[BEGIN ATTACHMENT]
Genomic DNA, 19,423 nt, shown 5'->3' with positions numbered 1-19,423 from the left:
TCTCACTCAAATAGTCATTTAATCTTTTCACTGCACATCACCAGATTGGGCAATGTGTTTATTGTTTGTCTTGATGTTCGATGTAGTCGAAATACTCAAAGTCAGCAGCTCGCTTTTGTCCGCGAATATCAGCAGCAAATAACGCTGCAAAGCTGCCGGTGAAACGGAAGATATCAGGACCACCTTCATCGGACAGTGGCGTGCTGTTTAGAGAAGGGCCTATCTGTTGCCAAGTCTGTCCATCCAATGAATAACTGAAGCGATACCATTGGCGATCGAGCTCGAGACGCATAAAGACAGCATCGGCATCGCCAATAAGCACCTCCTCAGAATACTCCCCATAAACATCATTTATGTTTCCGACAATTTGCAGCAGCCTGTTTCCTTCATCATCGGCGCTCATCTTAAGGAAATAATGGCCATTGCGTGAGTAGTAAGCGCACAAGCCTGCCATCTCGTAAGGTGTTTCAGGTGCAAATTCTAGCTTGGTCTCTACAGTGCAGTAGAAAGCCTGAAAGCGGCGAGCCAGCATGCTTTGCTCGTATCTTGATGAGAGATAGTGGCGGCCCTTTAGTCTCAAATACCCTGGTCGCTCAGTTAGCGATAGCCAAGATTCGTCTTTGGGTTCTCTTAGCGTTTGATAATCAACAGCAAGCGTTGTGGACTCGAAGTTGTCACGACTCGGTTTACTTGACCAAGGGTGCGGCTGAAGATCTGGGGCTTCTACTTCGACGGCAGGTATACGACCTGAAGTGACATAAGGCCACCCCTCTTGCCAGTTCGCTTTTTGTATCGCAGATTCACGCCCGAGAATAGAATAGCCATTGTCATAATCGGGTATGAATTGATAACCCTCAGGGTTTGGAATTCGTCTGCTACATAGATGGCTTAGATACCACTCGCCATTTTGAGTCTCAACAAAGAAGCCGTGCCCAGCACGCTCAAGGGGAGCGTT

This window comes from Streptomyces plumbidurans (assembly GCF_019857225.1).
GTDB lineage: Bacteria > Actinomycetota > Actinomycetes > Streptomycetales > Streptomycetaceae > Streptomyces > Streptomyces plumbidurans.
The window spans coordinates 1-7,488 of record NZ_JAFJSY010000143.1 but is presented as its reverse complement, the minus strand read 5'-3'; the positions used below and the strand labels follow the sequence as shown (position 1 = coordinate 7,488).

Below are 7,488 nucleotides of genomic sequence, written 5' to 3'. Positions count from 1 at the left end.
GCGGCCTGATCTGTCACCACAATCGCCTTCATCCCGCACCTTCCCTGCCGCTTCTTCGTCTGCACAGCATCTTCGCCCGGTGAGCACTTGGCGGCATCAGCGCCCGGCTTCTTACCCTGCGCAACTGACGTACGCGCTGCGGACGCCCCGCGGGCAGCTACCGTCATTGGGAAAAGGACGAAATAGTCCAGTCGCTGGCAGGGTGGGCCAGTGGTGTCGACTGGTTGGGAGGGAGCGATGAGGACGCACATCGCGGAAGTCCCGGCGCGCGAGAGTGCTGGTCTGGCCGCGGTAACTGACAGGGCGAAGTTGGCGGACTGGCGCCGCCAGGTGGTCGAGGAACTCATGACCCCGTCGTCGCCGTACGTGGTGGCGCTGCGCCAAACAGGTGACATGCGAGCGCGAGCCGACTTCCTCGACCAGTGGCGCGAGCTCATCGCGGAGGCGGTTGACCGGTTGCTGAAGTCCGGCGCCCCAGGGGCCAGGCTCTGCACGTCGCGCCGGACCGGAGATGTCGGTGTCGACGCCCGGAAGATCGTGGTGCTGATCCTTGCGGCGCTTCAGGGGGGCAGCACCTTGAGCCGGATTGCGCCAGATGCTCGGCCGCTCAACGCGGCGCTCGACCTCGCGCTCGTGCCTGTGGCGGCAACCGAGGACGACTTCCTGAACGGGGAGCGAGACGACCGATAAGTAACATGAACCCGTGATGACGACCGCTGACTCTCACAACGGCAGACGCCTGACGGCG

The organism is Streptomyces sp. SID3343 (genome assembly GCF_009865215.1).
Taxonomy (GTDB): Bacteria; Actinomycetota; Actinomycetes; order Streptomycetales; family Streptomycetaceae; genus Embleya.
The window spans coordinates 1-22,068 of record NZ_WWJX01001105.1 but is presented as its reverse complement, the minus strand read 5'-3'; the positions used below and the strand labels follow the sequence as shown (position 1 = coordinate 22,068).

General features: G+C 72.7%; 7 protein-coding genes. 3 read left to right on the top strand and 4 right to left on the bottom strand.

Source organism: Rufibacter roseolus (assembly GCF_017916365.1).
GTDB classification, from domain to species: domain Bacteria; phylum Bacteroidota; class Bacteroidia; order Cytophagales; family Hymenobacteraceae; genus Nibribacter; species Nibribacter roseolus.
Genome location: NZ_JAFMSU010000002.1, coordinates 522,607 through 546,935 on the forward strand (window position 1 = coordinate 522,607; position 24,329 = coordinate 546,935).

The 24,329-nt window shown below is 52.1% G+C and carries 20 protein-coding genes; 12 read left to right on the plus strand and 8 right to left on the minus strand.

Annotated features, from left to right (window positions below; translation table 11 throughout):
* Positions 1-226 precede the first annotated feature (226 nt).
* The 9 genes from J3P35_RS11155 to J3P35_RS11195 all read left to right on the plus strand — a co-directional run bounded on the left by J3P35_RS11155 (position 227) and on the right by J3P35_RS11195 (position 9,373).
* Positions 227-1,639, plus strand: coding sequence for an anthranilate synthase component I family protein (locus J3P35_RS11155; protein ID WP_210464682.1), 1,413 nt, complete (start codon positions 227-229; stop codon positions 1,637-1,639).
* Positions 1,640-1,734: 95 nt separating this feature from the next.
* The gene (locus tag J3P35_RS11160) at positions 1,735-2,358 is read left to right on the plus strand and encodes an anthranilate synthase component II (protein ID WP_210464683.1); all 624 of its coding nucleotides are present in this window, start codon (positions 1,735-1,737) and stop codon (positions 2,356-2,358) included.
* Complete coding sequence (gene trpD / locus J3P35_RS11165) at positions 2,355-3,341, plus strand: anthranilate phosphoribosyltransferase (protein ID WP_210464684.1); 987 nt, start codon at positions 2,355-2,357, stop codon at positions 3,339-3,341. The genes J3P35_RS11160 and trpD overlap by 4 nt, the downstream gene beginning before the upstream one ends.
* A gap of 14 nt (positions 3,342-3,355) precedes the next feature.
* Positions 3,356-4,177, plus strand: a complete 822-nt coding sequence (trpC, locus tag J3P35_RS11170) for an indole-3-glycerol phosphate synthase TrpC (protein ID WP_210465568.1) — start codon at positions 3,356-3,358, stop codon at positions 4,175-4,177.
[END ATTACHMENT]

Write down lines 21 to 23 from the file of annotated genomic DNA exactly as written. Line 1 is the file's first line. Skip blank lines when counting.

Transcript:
* The gene (locus tag J3P35_RS11160) at positions 1,735-2,358 is read left to right on the plus strand and encodes an anthranilate synthase component II (protein ID WP_210464683.1); all 624 of its coding nucleotides are present in this window, start codon (positions 1,735-1,737) and stop codon (positions 2,356-2,358) included.
* Complete coding sequence (gene trpD / locus J3P35_RS11165) at positions 2,355-3,341, plus strand: anthranilate phosphoribosyltransferase (protein ID WP_210464684.1); 987 nt, start codon at positions 2,355-2,357, stop codon at positions 3,339-3,341. The genes J3P35_RS11160 and trpD overlap by 4 nt, the downstream gene beginning before the upstream one ends.
* A gap of 14 nt (positions 3,342-3,355) precedes the next feature.